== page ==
We conclude that the record does not make clear, as required by Cornell and Catu, that defendant was aware when he pleaded guilty that the terms of the court's promised sentence included a period of PRS. Although the prosecutor at one point described a period of PRS as mandatory, the court did not state that it would impose a period of PRS as part of its sentence; rather, the court repeated several times its promise to sentence defendant to no more than 25, and as few as 20, years' imprisonment. It is also true, as the People note, that the attorney who represented defendant at the time of the plea subsequently testified at a later hearing that he advised defendant that there would be a mandatory period of 5 years' PRS if he were convicted after trial. That attorney did not testify, however, that he advised defendant that he would be sentenced to PRS if he pleaded guilty or that the court's sentence promise included PRS. Under the circumstances, it cannot be said that defendant necessarily was aware that he would be sentenced to a period of PRS if he pleaded guilty. Indeed, defendant may reasonably have believed that the court's repeated failure to mention a period of PRS indicated that it was not a part of the sentence promised (see People v Cornell, 75 AD3d 1157, 1158, affd 16 NY3d 801). In any event, the fact that either the prosecutor or defense counsel mentioned a period of PRS earlier in the plea bargaining process "does not excuse the court from fulfilling its constitutional duty" (id.).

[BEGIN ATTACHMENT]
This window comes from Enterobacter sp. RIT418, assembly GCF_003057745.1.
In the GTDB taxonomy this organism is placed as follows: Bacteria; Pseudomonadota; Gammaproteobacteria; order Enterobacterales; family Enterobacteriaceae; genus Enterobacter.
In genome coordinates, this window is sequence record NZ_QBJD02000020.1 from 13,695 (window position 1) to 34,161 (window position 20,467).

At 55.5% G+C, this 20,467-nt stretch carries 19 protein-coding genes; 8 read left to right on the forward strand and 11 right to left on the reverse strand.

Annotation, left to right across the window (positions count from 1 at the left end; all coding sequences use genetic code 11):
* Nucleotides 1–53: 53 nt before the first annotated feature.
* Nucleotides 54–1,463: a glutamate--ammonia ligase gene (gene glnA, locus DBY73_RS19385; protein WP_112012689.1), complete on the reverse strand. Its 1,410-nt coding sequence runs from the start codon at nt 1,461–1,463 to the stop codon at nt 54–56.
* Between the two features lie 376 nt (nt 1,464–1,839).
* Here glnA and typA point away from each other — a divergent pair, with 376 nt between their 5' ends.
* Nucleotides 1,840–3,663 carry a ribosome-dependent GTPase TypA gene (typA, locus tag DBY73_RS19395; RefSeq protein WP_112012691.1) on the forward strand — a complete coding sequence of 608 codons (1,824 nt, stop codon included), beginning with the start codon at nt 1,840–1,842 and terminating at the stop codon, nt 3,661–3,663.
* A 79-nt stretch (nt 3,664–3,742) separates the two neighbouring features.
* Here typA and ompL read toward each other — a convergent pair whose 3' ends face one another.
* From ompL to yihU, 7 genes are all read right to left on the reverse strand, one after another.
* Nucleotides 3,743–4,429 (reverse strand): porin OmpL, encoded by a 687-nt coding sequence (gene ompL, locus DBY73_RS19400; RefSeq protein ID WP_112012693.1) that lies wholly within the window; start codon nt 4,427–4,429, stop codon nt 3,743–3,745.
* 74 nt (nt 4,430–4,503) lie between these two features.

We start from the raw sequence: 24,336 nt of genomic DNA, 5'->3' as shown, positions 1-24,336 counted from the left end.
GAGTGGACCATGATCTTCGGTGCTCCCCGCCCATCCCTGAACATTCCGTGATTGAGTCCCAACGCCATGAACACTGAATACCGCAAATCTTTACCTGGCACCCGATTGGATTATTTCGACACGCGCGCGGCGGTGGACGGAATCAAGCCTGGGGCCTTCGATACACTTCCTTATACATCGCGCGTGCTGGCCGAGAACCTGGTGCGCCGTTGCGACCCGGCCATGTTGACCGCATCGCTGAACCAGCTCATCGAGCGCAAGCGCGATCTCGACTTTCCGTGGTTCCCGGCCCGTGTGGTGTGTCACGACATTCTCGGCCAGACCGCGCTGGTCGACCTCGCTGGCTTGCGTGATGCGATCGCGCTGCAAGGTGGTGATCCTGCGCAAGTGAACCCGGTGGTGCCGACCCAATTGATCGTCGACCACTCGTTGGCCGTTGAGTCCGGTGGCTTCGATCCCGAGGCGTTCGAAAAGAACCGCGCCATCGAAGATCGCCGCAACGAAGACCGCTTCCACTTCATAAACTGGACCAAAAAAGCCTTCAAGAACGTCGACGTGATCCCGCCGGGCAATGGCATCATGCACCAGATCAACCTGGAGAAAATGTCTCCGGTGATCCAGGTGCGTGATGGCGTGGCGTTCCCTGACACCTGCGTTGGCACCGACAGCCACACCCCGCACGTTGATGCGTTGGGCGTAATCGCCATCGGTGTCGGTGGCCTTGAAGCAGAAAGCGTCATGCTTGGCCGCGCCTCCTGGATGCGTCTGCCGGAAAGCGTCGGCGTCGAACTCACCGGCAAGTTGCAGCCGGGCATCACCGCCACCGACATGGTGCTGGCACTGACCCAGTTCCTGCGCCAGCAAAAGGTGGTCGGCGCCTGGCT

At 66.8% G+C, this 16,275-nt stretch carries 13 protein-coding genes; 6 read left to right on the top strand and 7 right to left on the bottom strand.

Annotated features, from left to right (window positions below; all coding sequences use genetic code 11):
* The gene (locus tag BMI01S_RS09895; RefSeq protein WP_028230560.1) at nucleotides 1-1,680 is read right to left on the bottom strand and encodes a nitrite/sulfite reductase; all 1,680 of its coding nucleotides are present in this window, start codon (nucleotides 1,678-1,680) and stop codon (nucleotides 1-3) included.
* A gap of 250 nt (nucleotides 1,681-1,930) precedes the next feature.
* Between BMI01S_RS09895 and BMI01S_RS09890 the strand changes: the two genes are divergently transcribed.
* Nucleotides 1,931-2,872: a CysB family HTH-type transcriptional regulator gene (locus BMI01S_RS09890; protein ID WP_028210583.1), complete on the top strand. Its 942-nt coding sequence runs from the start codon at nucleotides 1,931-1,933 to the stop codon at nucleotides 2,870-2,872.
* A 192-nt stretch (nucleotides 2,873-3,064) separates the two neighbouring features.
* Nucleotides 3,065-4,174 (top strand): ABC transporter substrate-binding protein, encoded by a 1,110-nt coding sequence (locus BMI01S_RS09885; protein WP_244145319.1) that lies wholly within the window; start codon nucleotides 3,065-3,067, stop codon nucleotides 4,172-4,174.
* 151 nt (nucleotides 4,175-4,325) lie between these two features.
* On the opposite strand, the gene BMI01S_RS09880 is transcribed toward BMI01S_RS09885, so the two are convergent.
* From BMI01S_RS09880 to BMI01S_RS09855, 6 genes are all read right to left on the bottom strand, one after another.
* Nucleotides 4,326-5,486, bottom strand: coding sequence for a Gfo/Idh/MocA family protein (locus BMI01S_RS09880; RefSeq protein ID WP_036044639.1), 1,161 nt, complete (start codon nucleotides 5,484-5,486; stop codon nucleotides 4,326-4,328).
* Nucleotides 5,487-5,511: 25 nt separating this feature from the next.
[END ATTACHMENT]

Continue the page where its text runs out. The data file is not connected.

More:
In sum, because the record here is not clear with respect to defendant's knowledge of the terms of his sentence, the guilty plea must be vacated even in the absence of a postallocution motion to withdraw the plea or to vacate the judgment of conviction specifically directed at the Catu error (see Cornell, 16 NY3d at 802). We do not agree with the People that the "rationale for dispensing with the preservation requirement is not presently applicable" because defendant was advised by the court prior to the imposition of sentence that he would be subjected to a term of PRS (People v Murray, 15 NY3d 725, 727). In any event, even assuming, arguendo, that the preservation requirement applies, we would nonetheless exercise our power to address defendant's challenge to the voluntariness of his plea as a matter of discretion in the interest of justice (see CPL 470.15  [c]).
We have reviewed defendant's remaining contentions and conclude that they lack merit. Entered: December 21, 2012 Frances E. Cafarell Clerk of the Court